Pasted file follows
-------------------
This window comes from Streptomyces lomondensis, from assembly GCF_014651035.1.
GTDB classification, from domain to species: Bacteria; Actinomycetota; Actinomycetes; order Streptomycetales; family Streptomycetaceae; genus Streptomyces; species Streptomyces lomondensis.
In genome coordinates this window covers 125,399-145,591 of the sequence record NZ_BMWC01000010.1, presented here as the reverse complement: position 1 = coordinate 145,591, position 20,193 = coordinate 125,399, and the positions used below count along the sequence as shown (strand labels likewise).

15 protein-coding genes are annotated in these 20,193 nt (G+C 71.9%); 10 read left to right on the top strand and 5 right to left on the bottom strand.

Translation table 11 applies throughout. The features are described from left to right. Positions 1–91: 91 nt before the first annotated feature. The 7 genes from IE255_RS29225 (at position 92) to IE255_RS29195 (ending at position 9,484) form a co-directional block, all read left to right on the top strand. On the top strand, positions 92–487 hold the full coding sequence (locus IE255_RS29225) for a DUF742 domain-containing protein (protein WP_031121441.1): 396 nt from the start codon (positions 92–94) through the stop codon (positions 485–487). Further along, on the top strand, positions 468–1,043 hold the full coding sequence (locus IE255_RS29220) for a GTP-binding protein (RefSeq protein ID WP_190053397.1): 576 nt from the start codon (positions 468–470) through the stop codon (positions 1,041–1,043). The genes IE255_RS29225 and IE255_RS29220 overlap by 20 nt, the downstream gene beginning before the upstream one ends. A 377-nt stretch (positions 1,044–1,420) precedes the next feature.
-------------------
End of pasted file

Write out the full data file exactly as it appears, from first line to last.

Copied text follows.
This window comes from Streptomyces lomondensis, from assembly GCF_014651035.1.
GTDB classification, from domain to species: Bacteria; Actinomycetota; Actinomycetes; order Streptomycetales; family Streptomycetaceae; genus Streptomyces; species Streptomyces lomondensis.
In genome coordinates this window covers 125,399-145,591 of the sequence record NZ_BMWC01000010.1, presented here as the reverse complement: position 1 = coordinate 145,591, position 20,193 = coordinate 125,399, and the positions used below count along the sequence as shown (strand labels likewise).

15 protein-coding genes are annotated in these 20,193 nt (G+C 71.9%); 10 read left to right on the top strand and 5 right to left on the bottom strand.

Translation table 11 applies throughout. The features are described from left to right. Positions 1–91: 91 nt before the first annotated feature. The 7 genes from IE255_RS29225 (at position 92) to IE255_RS29195 (ending at position 9,484) form a co-directional block, all read left to right on the top strand. On the top strand, positions 92–487 hold the full coding sequence (locus IE255_RS29225) for a DUF742 domain-containing protein (protein WP_031121441.1): 396 nt from the start codon (positions 92–94) through the stop codon (positions 485–487). Further along, on the top strand, positions 468–1,043 hold the full coding sequence (locus IE255_RS29220) for a GTP-binding protein (RefSeq protein ID WP_190053397.1): 576 nt from the start codon (positions 468–470) through the stop codon (positions 1,041–1,043). The genes IE255_RS29225 and IE255_RS29220 overlap by 20 nt, the downstream gene beginning before the upstream one ends. A 377-nt stretch (positions 1,044–1,420) precedes the next feature.